A recent study published by WWF (1) analyzes deforestation and forest degradation in Riau Province between 1982 and 2007 and identifies their main drivers: pulpwood and oil palm industrial plantations.
The study shows that the fastest rate of deforestation in Indonesia is occurring in central Sumatra's Riau province, which used to have 78% of its land covered by forest. In the past 25 years, some 4.2m hectares (65%) of its tropical forests and peat swamps have been cleared for industrial plantations.
About 30% of Riau’s forest has been cleared to establish oil palm plantations. The recent rise of palm oil demand to feed the increasing global market of agrofuels is fuelling much of the forest clearance.
Industrial pulpwood plantations also entered the scene. According to the study: “In the 1980s began the forest conversion boom that covered Riau with more oil palm concessions than any other province in Indonesia. Over the last decade the palm oil industry saw the rise of a serious competitor in Riau: the pulp and paper industry”. The pressure on Indonesia’s and Riau’s forests is going to increase as plans to establish tree plantations accelerate.
As the report says, the "speed and finality" of forest conversion to feed the ever expanding pulp and paper and palm oil industries is matched "by no other type of deforestation".
Still, the problem of deforestation in Riau is not only about biodiversity loss. Greenhouse gas emissions caused by deforestation, forest degradation and peat decomposition and burning in Indonesia have generated increased attention.
Both forests and peat soils are important long-term or even permanent, stores of carbon on Earth. According to the study, “Riau is home to vast peatlands that are estimated to hold south-east Asia's largest store of carbon, and contains some of the most biodiverse ecosystems”. Soil loss from deforestation has resulted in globally significant CO2 emissions and the much-reported trans-boundary haze across the Malacca Straits.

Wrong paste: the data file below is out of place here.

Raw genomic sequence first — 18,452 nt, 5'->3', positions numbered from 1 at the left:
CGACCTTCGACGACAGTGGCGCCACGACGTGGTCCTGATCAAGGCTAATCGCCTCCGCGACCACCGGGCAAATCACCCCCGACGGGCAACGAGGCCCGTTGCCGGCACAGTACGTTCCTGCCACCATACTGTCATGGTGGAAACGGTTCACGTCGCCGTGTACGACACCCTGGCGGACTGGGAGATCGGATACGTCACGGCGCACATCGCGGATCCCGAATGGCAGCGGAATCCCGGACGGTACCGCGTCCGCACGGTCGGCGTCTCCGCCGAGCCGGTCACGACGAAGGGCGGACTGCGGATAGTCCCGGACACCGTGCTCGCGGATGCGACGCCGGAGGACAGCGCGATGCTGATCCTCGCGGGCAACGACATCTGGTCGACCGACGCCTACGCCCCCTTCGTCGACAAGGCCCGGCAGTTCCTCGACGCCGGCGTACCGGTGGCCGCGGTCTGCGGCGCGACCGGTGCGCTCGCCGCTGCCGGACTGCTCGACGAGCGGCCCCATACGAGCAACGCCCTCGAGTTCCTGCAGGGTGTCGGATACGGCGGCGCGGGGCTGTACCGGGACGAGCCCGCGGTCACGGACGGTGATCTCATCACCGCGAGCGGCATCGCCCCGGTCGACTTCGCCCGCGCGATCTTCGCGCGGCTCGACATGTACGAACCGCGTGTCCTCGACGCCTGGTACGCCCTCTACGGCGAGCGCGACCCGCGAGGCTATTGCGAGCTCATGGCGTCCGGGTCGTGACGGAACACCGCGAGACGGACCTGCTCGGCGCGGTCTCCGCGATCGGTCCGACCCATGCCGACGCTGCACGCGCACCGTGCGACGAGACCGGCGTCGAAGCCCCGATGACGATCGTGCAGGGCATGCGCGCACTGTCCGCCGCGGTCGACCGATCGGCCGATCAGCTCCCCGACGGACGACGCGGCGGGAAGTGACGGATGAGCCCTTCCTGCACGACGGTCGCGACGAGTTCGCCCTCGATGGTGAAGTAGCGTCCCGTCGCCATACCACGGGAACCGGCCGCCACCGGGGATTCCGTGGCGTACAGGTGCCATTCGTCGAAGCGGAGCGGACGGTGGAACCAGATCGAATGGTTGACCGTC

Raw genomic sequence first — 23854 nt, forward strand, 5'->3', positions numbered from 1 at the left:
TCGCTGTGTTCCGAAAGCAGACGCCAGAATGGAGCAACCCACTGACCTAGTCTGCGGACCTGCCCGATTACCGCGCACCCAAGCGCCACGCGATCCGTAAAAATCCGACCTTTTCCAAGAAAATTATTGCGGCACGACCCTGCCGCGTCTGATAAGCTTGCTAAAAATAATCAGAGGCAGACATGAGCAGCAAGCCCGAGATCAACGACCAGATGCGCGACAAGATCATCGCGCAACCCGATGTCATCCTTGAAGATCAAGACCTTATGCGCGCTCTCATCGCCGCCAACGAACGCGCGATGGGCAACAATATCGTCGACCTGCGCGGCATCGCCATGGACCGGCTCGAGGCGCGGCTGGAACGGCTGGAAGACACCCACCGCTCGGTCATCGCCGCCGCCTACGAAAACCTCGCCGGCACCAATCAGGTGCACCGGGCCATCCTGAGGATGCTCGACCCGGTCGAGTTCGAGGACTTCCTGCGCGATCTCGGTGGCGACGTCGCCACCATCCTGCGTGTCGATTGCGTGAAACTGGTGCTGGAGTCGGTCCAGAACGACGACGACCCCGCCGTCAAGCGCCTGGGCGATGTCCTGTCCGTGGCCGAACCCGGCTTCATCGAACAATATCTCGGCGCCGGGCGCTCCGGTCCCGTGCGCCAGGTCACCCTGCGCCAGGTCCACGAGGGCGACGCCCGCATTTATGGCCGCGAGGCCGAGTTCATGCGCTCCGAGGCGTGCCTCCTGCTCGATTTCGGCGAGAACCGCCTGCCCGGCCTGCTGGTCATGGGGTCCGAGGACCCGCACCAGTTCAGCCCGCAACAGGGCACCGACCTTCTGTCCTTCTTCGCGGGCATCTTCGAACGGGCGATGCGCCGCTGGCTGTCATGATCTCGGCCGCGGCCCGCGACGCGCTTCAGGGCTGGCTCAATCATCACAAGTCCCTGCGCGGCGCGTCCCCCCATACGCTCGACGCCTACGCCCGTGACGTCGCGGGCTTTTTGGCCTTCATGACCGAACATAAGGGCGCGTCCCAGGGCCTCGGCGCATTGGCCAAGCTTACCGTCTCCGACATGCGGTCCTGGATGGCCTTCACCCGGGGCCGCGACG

“After 2000, forest conversion began focusing on Riau’s peatlands. Long, deep canals dissect all of Riau’s peat bogs, draining the soil with canals sometimes more than a meter deep until the loggers, legal and illegal, can go in to cut the trees and float out the logs. The peat subsides and the dried-out soil becomes Riau’s number one source of fires. The fires blanket central Sumatra and neighboring Singapore and Malaysia with haze for weeks without end in many years and accelerate the release of untold tons of CO2.”
Peat fires as well as forest destruction deprive people from their livelihoods and have increased poverty, which is now up to four times more severe in Indonesian peatlands than in the country’s other lowland areas. The fires have also led to increased illnesses, with “about 30% of all young children in peatlands in Indonesia having respiratory diseases and growth inhibition as a result of peat smoke”.
These findings add to the many others that urge a drastic change in public policies in order to halt the present model of production, trade and consumption which carelessly destroy forests and other sources of life, irresponsibly change our climate and is criminally leading us towards extinction.
(1) “Deforestation, Forest Degradation, Biodiversity Loss and CO2 Emissions in Riau, Sumatra, Indonesia”, 2008, by WWF, Remote Sensing Solutions and Hokkaido university, http://assets.panda.org/downloads/riau_co2_report__wwf_id_27feb08_en_lr_.pdf